JoJo is scheduled to perform on Friday, May 19, at Livewire in Scottsdale.EXPAND
JoJo is scheduled to perform on Friday, May 19, at Livewire in Scottsdale.
Brooke Nipar/Atlantic Records

The 13 Best Concerts in Phoenix This Weekend

Savor the great weather while it lasts, folks, because you-know-what is right around the corner. Things are even better after dark, thanks to the cooler climes, frequent breezes, and starry skies.

It will make for an enjoyable setting for the outdoor concerts and music events happening around the Valley this weekend, like Chris Stapleton’s show over at Ak-Chin Pavilion on Friday or Dirty Disco down at Rawhide in Chandler on Saturday.

Oh yeah, and the indoor shows happening over the next few nights will be rad as well. There are plenty of notable ones happening, including Rebel Lounge’s second annivesary, The Orbiting Circus (of the Air) at Trunk Space, The Damned's long-awaited return, and JoJo’s performance at Livewire in Scottsdale.

All of the aforementioned events and many others are included in the following list of the 13 best concerts happening in Phoenix this weekend. (For even more shows, hit up our online music listings.)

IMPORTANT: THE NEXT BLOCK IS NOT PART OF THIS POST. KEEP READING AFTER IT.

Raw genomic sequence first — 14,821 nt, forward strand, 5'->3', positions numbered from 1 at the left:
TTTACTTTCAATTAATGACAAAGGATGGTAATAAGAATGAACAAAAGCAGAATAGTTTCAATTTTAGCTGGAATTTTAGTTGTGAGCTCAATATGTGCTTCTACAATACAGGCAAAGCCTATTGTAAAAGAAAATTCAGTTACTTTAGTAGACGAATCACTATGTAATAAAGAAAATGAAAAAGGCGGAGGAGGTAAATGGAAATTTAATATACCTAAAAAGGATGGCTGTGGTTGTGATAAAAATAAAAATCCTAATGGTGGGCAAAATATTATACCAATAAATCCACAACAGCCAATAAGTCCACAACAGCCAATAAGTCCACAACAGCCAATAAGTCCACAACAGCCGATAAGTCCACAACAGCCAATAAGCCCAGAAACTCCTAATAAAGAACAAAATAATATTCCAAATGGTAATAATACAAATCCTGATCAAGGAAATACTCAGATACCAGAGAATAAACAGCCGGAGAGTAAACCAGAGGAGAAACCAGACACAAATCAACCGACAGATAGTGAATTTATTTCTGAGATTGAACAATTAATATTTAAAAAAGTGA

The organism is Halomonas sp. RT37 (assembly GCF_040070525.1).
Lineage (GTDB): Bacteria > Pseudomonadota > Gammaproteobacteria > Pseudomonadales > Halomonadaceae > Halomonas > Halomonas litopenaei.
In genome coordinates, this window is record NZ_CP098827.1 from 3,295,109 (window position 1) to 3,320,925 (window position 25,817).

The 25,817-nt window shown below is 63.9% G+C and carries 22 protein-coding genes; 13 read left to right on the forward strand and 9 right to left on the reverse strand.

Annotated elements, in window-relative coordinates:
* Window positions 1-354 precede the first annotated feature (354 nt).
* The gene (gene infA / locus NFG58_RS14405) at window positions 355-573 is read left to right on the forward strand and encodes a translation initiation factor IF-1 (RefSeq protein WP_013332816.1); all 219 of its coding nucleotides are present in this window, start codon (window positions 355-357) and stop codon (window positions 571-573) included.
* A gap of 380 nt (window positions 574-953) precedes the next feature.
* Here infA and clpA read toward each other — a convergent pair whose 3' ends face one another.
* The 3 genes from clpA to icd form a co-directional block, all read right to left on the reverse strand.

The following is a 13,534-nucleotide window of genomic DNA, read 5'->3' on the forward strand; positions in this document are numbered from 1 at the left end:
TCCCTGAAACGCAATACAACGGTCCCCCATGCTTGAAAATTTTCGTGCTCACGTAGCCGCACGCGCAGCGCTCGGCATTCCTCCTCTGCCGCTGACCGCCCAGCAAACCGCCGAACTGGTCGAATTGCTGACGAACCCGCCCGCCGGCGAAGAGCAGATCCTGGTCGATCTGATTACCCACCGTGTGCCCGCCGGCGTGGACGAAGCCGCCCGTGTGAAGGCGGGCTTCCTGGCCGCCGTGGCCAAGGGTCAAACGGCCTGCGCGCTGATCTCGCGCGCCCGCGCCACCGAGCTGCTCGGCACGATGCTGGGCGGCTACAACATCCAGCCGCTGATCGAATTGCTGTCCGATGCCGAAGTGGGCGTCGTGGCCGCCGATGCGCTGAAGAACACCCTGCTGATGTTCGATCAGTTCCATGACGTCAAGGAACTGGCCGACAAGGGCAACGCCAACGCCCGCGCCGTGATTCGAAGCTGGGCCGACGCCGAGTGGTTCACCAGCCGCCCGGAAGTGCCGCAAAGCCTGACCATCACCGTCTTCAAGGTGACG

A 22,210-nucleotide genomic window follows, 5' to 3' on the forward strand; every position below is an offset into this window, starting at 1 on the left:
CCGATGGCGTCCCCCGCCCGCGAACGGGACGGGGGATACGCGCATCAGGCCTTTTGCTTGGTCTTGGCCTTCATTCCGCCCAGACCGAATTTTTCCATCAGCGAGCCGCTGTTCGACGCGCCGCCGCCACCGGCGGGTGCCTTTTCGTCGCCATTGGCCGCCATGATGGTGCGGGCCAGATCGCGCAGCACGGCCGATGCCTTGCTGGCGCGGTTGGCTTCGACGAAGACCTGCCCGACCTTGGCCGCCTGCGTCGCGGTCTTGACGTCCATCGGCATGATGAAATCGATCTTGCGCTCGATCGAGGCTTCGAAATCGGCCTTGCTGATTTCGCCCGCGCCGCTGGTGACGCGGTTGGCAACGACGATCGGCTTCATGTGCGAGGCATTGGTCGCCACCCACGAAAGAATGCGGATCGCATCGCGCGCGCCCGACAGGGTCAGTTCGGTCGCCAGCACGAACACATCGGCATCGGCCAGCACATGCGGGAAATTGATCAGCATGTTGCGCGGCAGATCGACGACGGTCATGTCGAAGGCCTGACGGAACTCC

Chris Stapleton: country music's New Age outlaw.EXPAND
Chris Stapleton: country music's New Age outlaw.
Becky Fluke

Chris Stapleton
Friday, May 19
Ak-Chin Pavilion

Established Nashville songwriter Chris Stapleton — the pen behind such massive country-pop hits as Kenny Chesney’s “Never Wanted Nothing More,” Josh Turner’s “Your Man” and Luke Bryan’s “Drink a Beer” — has stepped into the spotlight himself. In 2015, Stapleton’s solo debut, Traveller, won the Country Music Association Award for Album of the Year and the Grammy for Best Country Album. The long-haired, heavy-bearded singer-songwriter has now become known for soulful yet understated performances of classically constructed country songs — but his powers aren’t limited to the country genre. Recently, the Kentucky native has been paying tribute to fallen heroes at his live shows, and his rendition of Prince’s “Nothing Compares 2 U” in Berkeley went viral. Katie Moulton